this.menuItem3 = new System.Windows.Forms.MenuItem();
this.tabControl1 = new System.Windows.Forms.TabControl();
this.tabPage1 = new System.Windows.Forms.TabPage();
this.tabPage2 = new System.Windows.Forms.TabPage();
this.panel1 = new System.Windows.Forms.Panel();
this.tabControl1.SuspendLayout();
this.SuspendLayout();
//
// mainMenu1
//
this.mainMenu1.MenuItems.AddRange(new System.Windows.Forms.MenuItem[] {
this.menuItem1});
//
// menuItem1
//
this.menuItem1.Index = 0;
this.menuItem1.MenuItems.AddRange(new System.Windows.Forms.MenuItem[] {
this.menuItem2,
this.menuItem3});
this.menuItem1.Text = "File";
//
// menuItem2
//
this.menuItem2.Index = 0;
this.menuItem2.Text = "Open";
//
// menuItem3
//
this.menuItem3.Index = 1;
this.menuItem3.Text = "Close";
//
// tabControl1
//
this.tabControl1.Controls.Add(this.tabPage1);
this.tabControl1.Controls.Add(this.tabPage2);
this.tabControl1.Location = new System.Drawing.Point(0, 0);
this.tabControl1.Name = "tabControl1";
this.tabControl1.SelectedIndex = 0;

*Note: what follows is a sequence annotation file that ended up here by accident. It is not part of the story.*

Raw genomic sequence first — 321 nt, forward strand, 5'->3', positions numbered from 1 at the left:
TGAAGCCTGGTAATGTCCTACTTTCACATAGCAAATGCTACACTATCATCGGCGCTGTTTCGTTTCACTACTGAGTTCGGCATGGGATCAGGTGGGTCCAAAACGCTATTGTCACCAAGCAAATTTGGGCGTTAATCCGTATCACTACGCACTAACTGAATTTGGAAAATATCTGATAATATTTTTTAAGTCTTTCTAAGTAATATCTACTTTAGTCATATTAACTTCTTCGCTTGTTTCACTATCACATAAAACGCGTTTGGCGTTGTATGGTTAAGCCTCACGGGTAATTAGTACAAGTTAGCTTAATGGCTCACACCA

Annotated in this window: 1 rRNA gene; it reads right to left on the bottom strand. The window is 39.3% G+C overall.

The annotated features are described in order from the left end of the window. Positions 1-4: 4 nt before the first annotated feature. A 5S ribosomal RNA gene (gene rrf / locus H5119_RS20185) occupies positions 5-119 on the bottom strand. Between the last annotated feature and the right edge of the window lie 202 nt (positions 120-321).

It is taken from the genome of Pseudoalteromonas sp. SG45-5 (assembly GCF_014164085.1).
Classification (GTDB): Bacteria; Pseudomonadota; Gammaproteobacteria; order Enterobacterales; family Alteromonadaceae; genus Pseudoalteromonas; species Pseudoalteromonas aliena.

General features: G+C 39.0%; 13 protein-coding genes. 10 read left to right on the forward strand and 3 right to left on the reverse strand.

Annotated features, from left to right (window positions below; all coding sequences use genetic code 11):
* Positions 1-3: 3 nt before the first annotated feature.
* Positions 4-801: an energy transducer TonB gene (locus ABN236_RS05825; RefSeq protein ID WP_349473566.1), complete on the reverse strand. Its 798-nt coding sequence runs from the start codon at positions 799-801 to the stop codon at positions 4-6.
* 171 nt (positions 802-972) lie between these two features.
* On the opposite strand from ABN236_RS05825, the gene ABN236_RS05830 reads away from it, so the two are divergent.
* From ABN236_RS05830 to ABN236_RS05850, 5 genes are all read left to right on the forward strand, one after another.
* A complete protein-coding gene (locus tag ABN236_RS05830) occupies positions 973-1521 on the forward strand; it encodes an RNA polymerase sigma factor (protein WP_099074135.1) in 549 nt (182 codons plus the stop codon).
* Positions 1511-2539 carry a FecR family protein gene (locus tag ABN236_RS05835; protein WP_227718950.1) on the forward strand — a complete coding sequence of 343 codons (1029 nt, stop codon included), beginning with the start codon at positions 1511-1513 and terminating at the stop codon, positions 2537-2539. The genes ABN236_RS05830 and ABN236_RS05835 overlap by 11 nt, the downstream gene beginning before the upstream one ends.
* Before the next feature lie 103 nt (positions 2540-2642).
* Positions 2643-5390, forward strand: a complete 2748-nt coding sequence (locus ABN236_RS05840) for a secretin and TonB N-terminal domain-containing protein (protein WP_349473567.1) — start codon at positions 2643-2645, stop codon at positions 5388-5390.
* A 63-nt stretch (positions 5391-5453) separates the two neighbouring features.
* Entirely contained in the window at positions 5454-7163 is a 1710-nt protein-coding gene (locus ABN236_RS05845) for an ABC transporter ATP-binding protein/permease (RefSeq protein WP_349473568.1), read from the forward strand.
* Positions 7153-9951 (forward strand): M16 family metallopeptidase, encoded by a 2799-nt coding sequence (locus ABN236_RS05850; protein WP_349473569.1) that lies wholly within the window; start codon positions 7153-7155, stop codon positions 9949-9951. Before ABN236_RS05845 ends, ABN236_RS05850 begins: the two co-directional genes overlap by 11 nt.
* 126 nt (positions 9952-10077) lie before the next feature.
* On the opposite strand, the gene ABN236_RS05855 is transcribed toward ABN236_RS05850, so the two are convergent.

this.tabControl1.Size = new System.Drawing.Size(152, 272);
this.tabControl1.TabIndex = 0;
//
// tabPage1
//
this.tabPage1.Location = new System.Drawing.Point(4, 22);
this.tabPage1.Name = "tabPage1";
this.tabPage1.Size = new System.Drawing.Size(144, 246);
this.tabPage1.TabIndex = 0;
this.tabPage1.Text = "Tab 1";
//
// tabPage2
//
this.tabPage2.Location = new System.Drawing.Point(4, 22);
this.tabPage2.Name = "tabPage2";
this.tabPage2.Size = new System.Drawing.Size(144, 246);
this.tabPage2.TabIndex = 1;
this.tabPage2.Text = "Tab 2";
//
// panel1
//
this.panel1.BorderStyle = System.Windows.Forms.BorderStyle.FixedSingle;
this.panel1.Location = new System.Drawing.Point(160, 24);
this.panel1.Name = "panel1";
this.panel1.Size = new System.Drawing.Size(224, 248);
this.panel1.TabIndex = 1;
// this.panel1.Paint += new System.Windows.Forms.PaintEventHandler(this.panel1_Paint);
//
// Form1
//
this.AutoScaleBaseSize = new System.Drawing.Size(5, 13);
this.ClientSize = new System.Drawing.Size(384, 273);
this.Controls.Add(this.panel1);
this.Controls.Add(this.tabControl1);
this.Menu = this.mainMenu1;
this.Name = "Form1";
this.Text = "Form1";
this.tabControl1.ResumeLayout(false);
this.ResumeLayout(false);

}
#endregion

/// <summary>
/// The main entry point for the application.
/// </summary>
[STAThread]